# Quantum Mechanics question

## Homework Statement

Assume that a particle in a one-dimensional box is in its first excited state. Calculate the expectation values [x], [p], and [E], and the uncertainties
delta(x), delta(p), and delta(E). Verify that delta(x)*delta(p)>=h_bar/2.

## Homework Equations

Psi=sqrt(2/a) cos(pi*x/a) e^(-i*E*t/h_bar)

[x]=Int(Psi_star x Psi, -a/2, a/2)

[p]=Int(Psi_star (-i*h_bar*d/dx) Psi, -a/2, a/2)

[E]=Int(Psi_star (i*h_bar*d/dt) Psi, -a/2, a/2)

## The Attempt at a Solution

After evaluating the above integrals, I get:

[x]=0

[p]=0

[E]=h_bar*pi^2*n^2 / 2*m*a^2

I am trying to calculate the quantities delta(x), delta(p), and delta(E) but I am having trouble doing that. Can you please suggest some hints on how to proceed. Thank you.

Related Advanced Physics Homework Help News on Phys.org
What are the definitions of delta(x) and delta(p) in terms of expectation values?

This is a trivial question, but would I be able to approximate it using the relations:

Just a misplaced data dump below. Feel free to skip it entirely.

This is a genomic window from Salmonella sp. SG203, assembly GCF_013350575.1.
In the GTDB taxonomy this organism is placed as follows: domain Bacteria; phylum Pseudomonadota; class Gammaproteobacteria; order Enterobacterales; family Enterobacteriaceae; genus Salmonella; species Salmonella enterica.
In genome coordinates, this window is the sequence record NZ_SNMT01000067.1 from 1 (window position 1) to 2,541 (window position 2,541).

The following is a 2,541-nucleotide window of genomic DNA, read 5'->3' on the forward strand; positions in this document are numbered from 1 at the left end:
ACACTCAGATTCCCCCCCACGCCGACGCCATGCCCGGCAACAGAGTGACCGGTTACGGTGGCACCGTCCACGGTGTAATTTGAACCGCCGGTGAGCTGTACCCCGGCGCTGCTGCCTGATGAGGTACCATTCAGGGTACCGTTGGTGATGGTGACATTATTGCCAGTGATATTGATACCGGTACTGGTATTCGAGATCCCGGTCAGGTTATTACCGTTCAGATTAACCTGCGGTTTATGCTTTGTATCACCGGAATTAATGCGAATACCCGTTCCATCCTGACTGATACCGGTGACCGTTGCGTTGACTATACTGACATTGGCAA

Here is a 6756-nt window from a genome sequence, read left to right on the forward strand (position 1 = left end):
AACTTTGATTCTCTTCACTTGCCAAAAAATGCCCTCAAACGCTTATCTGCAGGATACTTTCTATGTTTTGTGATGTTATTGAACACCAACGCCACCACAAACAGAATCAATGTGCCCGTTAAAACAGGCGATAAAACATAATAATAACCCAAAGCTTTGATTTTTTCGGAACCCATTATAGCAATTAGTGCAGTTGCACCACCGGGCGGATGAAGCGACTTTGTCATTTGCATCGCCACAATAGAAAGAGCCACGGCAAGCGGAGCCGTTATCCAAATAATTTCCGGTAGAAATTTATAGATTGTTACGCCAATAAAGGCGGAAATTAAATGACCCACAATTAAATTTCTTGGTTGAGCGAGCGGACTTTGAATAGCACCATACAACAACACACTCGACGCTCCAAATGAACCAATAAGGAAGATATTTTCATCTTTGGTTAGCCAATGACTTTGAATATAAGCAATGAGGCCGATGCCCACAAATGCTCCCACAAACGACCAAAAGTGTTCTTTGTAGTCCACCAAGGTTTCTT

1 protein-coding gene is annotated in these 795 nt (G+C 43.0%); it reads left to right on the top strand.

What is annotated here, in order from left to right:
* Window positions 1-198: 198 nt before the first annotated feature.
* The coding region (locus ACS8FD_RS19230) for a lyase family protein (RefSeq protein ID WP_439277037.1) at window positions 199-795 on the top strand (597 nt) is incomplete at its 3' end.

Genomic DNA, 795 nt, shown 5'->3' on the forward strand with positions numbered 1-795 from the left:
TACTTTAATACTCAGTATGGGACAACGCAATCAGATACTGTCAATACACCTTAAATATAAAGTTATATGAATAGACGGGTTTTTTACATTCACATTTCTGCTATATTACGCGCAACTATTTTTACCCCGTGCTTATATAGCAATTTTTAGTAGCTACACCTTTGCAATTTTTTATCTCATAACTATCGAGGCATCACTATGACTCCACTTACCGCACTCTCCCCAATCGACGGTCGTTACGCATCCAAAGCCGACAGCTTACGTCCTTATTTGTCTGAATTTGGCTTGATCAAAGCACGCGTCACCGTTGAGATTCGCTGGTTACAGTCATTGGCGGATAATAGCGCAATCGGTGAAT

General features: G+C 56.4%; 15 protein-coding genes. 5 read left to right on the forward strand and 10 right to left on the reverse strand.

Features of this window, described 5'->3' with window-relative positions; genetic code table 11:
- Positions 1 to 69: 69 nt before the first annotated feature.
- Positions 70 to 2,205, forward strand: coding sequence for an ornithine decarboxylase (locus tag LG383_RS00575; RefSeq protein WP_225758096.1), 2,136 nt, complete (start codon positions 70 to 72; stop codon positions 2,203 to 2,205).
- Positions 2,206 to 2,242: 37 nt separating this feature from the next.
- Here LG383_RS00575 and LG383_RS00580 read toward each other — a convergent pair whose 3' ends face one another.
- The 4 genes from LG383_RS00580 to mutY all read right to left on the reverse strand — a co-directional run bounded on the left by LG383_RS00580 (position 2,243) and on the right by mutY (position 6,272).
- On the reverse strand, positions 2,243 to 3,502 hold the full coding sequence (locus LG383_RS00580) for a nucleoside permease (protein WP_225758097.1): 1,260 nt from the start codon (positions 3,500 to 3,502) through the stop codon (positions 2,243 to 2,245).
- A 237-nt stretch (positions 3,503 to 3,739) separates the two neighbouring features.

delta(x)=h_bar/sqrt(2m(V0 - E))

This is a trivial question, but would I be able to approximate it using the relations:

delta(x)=h_bar/sqrt(2m(V0 - E))
That's a new relation to me. Just look at the definition of the variance and follow the prescription.

That's a new relation to me. Just look at the definition of the variance and follow the prescription.
Yep. You need to calculate six expectation values in order to calculate deltax, deltap and deltaE, and only three of them are <x>, <p> and <E>.

dextercioby
Do you know a reason why $\Delta E$ is zero for this problem ? Besides the actual computation of it, which can be avoided by knowing this reason.